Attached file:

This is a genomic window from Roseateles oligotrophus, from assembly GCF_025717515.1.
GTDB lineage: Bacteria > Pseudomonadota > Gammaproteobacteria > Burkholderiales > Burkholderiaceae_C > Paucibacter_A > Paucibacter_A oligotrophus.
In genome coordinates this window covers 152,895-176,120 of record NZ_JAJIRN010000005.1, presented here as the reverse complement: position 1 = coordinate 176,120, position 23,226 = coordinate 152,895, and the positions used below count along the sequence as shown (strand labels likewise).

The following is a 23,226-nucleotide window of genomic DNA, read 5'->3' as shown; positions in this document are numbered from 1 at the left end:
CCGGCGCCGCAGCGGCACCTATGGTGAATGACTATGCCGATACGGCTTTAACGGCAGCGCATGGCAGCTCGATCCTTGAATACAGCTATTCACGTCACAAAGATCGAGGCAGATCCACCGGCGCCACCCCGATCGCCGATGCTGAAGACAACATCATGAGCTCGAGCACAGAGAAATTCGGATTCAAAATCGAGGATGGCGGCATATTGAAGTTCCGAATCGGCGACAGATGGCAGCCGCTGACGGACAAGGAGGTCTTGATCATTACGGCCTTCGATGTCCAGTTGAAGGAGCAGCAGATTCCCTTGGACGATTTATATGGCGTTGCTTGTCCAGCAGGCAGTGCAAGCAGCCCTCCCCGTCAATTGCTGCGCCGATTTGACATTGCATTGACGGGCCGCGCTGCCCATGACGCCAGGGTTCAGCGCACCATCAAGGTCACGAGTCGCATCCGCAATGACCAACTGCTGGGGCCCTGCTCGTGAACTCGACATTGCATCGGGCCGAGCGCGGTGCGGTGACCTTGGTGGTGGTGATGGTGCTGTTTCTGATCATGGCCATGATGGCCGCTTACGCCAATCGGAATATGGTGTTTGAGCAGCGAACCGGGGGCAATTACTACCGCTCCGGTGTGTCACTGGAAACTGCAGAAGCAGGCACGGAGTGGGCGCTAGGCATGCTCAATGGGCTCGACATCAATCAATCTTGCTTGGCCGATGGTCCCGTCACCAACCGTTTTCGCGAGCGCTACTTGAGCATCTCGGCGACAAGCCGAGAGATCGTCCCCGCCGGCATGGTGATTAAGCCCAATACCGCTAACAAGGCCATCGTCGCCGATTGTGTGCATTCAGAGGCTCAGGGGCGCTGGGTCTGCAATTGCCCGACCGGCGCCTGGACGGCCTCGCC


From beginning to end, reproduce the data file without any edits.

This is a genomic window from Roseateles oligotrophus, from assembly GCF_025717515.1.
GTDB lineage: Bacteria > Pseudomonadota > Gammaproteobacteria > Burkholderiales > Burkholderiaceae_C > Paucibacter_A > Paucibacter_A oligotrophus.
In genome coordinates this window covers 152,895-176,120 of record NZ_JAJIRN010000005.1, presented here as the reverse complement: position 1 = coordinate 176,120, position 23,226 = coordinate 152,895, and the positions used below count along the sequence as shown (strand labels likewise).

The following is a 23,226-nucleotide window of genomic DNA, read 5'->3' as shown; positions in this document are numbered from 1 at the left end:
CCGGCGCCGCAGCGGCACCTATGGTGAATGACTATGCCGATACGGCTTTAACGGCAGCGCATGGCAGCTCGATCCTTGAATACAGCTATTCACGTCACAAAGATCGAGGCAGATCCACCGGCGCCACCCCGATCGCCGATGCTGAAGACAACATCATGAGCTCGAGCACAGAGAAATTCGGATTCAAAATCGAGGATGGCGGCATATTGAAGTTCCGAATCGGCGACAGATGGCAGCCGCTGACGGACAAGGAGGTCTTGATCATTACGGCCTTCGATGTCCAGTTGAAGGAGCAGCAGATTCCCTTGGACGATTTATATGGCGTTGCTTGTCCAGCAGGCAGTGCAAGCAGCCCTCCCCGTCAATTGCTGCGCCGATTTGACATTGCATTGACGGGCCGCGCTGCCCATGACGCCAGGGTTCAGCGCACCATCAAGGTCACGAGTCGCATCCGCAATGACCAACTGCTGGGGCCCTGCTCGTGAACTCGACATTGCATCGGGCCGAGCGCGGTGCGGTGACCTTGGTGGTGGTGATGGTGCTGTTTCTGATCATGGCCATGATGGCCGCTTACGCCAATCGGAATATGGTGTTTGAGCAGCGAACCGGGGGCAATTACTACCGCTCCGGTGTGTCACTGGAAACTGCAGAAGCAGGCACGGAGTGGGCGCTAGGCATGCTCAATGGGCTCGACATCAATCAATCTTGCTTGGCCGATGGTCCCGTCACCAACCGTTTTCGCGAGCGCTACTTGAGCATCTCGGCGACAAGCCGAGAGATCGTCCCCGCCGGCATGGTGATTAAGCCCAATACCGCTAACAAGGCCATCGTCGCCGATTGTGTGCATTCAGAGGCTCAGGGGCGCTGGGTCTGCAATTGCCCGACCGGCGCCTGGACGGCCTCGCC